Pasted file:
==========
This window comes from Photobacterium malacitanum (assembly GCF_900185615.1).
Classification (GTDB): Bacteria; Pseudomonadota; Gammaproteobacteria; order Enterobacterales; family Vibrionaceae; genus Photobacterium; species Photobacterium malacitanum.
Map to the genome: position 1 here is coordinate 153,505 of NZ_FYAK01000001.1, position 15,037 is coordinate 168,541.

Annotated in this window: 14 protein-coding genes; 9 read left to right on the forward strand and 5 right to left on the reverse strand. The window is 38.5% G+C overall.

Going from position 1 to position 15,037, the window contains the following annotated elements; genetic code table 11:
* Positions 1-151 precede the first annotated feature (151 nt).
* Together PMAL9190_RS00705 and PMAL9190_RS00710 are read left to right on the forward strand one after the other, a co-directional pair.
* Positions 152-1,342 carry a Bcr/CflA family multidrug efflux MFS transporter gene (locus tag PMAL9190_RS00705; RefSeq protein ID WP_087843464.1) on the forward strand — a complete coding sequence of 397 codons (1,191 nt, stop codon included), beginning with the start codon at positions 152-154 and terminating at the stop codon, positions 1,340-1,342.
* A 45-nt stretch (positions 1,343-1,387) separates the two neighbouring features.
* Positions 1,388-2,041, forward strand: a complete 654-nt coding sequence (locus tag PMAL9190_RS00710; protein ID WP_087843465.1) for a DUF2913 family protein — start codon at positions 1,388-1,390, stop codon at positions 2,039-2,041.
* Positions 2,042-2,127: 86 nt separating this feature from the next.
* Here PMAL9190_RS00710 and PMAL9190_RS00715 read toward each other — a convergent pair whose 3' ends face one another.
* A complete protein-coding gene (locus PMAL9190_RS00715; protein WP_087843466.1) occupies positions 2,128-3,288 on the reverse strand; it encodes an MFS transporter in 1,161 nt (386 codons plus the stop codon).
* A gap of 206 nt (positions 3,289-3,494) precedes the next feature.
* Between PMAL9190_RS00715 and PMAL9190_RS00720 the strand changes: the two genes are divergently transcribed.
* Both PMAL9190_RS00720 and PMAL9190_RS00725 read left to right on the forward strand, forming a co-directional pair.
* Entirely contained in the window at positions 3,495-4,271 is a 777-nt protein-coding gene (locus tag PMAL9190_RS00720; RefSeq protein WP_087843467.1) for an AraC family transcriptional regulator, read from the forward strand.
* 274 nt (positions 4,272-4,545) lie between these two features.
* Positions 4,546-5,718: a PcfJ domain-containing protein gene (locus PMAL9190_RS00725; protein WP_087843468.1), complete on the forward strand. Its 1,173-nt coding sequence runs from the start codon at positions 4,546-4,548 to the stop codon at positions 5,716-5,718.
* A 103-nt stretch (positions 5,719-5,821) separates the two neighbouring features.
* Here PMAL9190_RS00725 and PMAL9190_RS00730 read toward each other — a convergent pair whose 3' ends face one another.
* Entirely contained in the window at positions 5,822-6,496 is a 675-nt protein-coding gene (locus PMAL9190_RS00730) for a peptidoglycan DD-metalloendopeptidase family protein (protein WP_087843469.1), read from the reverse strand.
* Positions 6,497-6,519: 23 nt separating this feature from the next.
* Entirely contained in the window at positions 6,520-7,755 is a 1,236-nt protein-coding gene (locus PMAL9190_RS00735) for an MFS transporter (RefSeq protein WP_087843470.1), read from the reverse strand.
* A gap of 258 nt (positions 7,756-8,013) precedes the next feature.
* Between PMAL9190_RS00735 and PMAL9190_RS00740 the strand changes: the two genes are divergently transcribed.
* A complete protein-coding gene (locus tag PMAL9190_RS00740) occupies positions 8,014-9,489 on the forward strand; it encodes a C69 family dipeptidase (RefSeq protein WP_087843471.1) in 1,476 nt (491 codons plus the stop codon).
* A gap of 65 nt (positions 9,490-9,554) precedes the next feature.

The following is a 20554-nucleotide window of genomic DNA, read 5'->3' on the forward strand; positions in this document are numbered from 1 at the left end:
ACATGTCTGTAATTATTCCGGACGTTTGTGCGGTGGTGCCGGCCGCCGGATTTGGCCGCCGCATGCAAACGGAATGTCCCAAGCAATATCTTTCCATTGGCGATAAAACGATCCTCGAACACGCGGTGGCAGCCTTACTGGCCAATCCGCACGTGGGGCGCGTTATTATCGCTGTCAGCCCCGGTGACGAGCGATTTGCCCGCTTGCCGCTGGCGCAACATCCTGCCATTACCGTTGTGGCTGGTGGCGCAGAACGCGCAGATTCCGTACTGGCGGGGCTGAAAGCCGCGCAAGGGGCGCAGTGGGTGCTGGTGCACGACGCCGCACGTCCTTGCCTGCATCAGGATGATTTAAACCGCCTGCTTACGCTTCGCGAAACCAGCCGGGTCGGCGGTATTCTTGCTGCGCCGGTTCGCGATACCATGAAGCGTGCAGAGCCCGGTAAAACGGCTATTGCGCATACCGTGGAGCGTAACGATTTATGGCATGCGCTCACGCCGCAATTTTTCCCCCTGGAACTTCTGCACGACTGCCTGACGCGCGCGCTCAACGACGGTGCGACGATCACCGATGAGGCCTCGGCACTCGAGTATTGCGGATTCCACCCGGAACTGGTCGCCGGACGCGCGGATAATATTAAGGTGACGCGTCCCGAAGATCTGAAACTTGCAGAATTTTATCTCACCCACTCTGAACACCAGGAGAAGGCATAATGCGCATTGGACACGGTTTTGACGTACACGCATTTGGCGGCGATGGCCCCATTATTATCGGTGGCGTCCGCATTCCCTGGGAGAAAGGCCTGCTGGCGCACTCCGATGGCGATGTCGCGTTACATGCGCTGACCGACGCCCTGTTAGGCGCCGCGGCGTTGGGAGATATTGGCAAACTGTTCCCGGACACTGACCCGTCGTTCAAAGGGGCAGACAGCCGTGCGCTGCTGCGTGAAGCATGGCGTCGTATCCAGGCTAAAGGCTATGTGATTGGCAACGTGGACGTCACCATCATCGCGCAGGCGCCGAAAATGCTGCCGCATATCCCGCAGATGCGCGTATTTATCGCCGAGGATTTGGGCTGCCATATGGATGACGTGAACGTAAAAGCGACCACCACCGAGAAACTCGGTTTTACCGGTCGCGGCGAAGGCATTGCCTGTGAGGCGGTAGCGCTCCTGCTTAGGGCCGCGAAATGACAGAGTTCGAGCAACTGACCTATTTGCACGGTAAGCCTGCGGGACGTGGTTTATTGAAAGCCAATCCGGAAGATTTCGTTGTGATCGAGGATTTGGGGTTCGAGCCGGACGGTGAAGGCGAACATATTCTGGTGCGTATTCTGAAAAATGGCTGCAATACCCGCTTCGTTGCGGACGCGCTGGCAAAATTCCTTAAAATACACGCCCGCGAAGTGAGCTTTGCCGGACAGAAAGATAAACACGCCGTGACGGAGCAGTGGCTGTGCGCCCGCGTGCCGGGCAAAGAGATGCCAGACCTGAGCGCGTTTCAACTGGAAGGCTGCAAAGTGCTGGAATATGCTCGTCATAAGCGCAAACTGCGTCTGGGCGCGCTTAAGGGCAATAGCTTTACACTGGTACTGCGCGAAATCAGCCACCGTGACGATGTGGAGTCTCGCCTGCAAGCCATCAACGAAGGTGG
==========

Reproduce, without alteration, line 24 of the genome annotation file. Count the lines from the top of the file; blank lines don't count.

* Entirely contained in the window at positions 6,520-7,755 is a 1,236-nt protein-coding gene (locus PMAL9190_RS00735) for an MFS transporter (RefSeq protein WP_087843470.1), read from the reverse strand.